Behind the Book: The Snake and the Salamander

When Matt asked if I was interested in writing a few paragraphs to accompany each of the illustrations he was creating for a book on the amphibians and reptiles of the northeast, I jumped at the chance. A quick check of his website convinced me that he could produce really wonderful, high quality, scientifically accurate illustrations. He wanted to explore the fantastic colors and body forms exhibited by this group of lesser known vertebrates. I wanted to explore the diversity of lifestyles and habitats used by these critters. Our goal was a book that would excite the interest of naturalists and students as well as be of interest to the general public.

Our first discussions centered around how to define the northeast for our purposes and which species to illustrate. If we only dealt with New England we would have about 60 species to work with. And we would be missing a number of very colorful species found in the New Jersey Pine Barrens as well as the states as far south as Virginia and West Virginia. Defining the northeast as Maine to Virginia would also correspond to the U.S. Fish and Wildlife Service’s Region 5 and Partners in Amphibian and Reptile Conservation’s northeast region. Having worked extensively with the USFWS in my professional career as the amphibian and reptile specialist for New York State’s Department of Environmental Conservation and as chair of the steering committee for both PARC and Northeast PARC, this geographic area made sense to me. And our list of possible species for consideration was expanded to over 160.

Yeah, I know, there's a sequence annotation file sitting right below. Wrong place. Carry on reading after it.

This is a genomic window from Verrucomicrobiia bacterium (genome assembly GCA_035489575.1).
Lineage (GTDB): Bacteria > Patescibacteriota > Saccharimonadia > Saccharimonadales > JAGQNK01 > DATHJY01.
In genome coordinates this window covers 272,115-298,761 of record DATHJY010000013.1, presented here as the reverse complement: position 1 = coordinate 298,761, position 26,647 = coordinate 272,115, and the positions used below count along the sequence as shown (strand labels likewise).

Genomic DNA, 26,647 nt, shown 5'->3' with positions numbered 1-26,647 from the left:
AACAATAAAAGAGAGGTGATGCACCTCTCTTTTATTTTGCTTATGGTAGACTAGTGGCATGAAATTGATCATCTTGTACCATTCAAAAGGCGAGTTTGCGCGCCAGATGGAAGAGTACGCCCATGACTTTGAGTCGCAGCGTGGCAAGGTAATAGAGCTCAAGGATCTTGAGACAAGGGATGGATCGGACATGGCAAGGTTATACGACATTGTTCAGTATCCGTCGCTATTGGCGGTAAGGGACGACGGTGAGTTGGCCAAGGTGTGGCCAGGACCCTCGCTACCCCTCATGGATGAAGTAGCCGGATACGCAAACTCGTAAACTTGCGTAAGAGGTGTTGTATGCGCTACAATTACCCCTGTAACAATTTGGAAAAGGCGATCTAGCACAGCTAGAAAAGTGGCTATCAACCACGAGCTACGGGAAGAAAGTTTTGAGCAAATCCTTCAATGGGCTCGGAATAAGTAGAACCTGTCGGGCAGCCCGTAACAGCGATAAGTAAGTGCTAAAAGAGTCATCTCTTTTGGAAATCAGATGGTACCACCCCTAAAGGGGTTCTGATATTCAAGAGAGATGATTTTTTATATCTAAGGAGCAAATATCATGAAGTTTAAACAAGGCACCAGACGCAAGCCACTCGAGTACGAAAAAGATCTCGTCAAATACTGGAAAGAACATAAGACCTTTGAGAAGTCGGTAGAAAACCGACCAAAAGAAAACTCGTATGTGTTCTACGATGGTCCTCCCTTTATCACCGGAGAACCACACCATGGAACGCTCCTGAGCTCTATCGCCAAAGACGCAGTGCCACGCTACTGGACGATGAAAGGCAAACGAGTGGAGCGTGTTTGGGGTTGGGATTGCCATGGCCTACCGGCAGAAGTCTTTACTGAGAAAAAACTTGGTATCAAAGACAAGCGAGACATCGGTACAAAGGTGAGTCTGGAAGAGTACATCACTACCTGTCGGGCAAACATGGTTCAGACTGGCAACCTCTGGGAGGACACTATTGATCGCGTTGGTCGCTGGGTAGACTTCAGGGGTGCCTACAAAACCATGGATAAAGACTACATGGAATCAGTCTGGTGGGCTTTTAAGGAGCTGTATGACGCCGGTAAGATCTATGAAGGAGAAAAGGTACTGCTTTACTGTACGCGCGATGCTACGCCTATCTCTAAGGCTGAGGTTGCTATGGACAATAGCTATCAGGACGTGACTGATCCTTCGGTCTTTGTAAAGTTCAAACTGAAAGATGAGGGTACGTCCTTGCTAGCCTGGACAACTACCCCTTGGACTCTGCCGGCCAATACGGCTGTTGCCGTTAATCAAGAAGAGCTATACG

Unlike a field guide, we made the decision to illustrate each species in a typical habitat for that species as well as showing predator-prey relationships, reproduction, morphological variation, or other interesting aspects of the species. We also decided to group the species by habitats rather than the traditional frog-salamander-snake-lizard-turtle format used by many books. My belief is that if people think of wildlifeyes, amphibians and reptiles are wildlifeas associated with particular habitats they will have a better appreciation and understanding of a species’ needs, the first step in effective conservation.

The end result is that the book is a series of short stories. Each chapter starts with a habitat description providing an overview of the region. I expect many people, especially those not from the northeast, will be surprised to learn of our mountains, rivers, lakes and forests. The northeast is wilder than most people realize. Most of the short species accounts center on the biology and identification of the organism but many also touch on history and conservation. My hope is that the information provided will tweak the reader’s interest enough so that they research in more depth about these amazing animals. The take-home message is that although we have learned a great deal, we have really only scratched the surface about what we can learn about amphibians and reptiles and what they can teach us about our natural world.


Alvin R. Breisch, a collaborator with the Roosevelt Wild Life Station, was the amphibian and reptile specialist and the director of the Amphibian and Reptile Atlas Project for the New York State Department of Environmental Conservation until his retirement in 2009. He is a coauthor of The Amphibians and Reptiles of New York State: Identification, Natural History, and Conservation. His latest book, illustrated by Matt Patterson, is entitled The Snake and the Salamander: Reptiles and Amphibians from Maine to Virginia.

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